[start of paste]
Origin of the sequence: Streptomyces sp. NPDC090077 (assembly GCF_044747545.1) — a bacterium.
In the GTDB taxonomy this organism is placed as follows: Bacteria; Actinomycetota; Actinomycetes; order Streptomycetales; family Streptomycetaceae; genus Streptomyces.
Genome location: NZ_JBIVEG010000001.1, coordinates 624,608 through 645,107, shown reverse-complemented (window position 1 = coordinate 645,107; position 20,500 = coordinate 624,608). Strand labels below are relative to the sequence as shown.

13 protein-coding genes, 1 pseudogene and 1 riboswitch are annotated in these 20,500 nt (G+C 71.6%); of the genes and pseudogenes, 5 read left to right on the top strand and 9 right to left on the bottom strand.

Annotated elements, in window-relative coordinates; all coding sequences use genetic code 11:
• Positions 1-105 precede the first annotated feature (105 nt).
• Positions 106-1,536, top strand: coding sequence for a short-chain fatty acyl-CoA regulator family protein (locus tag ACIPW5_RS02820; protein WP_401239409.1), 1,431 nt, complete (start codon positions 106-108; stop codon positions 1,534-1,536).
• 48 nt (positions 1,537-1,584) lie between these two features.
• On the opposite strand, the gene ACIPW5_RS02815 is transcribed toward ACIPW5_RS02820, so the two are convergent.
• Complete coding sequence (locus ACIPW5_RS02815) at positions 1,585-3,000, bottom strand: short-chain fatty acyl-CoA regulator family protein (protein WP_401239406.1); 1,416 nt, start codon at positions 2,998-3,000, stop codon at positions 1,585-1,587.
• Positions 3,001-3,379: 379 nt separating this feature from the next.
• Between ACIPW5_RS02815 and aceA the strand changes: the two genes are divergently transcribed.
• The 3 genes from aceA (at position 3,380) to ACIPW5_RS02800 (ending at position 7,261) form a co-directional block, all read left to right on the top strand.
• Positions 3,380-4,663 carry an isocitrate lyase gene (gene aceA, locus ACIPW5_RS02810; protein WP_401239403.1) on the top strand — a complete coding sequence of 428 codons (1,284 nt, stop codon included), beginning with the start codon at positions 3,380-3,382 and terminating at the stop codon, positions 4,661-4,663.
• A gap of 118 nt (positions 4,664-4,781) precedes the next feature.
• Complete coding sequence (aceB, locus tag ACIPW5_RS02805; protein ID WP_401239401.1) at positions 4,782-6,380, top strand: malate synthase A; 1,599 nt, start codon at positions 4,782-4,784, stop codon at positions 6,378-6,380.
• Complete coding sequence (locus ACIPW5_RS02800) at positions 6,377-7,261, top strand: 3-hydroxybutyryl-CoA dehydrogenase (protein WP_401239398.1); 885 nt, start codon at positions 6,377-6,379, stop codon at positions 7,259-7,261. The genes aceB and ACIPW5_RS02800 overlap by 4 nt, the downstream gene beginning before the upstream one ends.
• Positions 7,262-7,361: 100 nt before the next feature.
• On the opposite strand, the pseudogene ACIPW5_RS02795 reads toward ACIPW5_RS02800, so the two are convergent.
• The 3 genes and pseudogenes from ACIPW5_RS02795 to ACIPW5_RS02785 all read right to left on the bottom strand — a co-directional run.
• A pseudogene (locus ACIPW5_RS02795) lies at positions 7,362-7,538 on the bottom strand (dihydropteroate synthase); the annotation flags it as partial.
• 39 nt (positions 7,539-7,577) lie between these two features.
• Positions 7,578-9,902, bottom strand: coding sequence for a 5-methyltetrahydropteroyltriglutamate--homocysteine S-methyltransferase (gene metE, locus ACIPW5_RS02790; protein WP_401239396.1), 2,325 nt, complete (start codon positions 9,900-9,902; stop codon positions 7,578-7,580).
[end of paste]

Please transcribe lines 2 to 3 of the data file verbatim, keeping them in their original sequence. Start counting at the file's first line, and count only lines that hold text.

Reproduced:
In the GTDB taxonomy this organism is placed as follows: Bacteria; Actinomycetota; Actinomycetes; order Streptomycetales; family Streptomycetaceae; genus Streptomyces.
Genome location: NZ_JBIVEG010000001.1, coordinates 624,608 through 645,107, shown reverse-complemented (window position 1 = coordinate 645,107; position 20,500 = coordinate 624,608). Strand labels below are relative to the sequence as shown.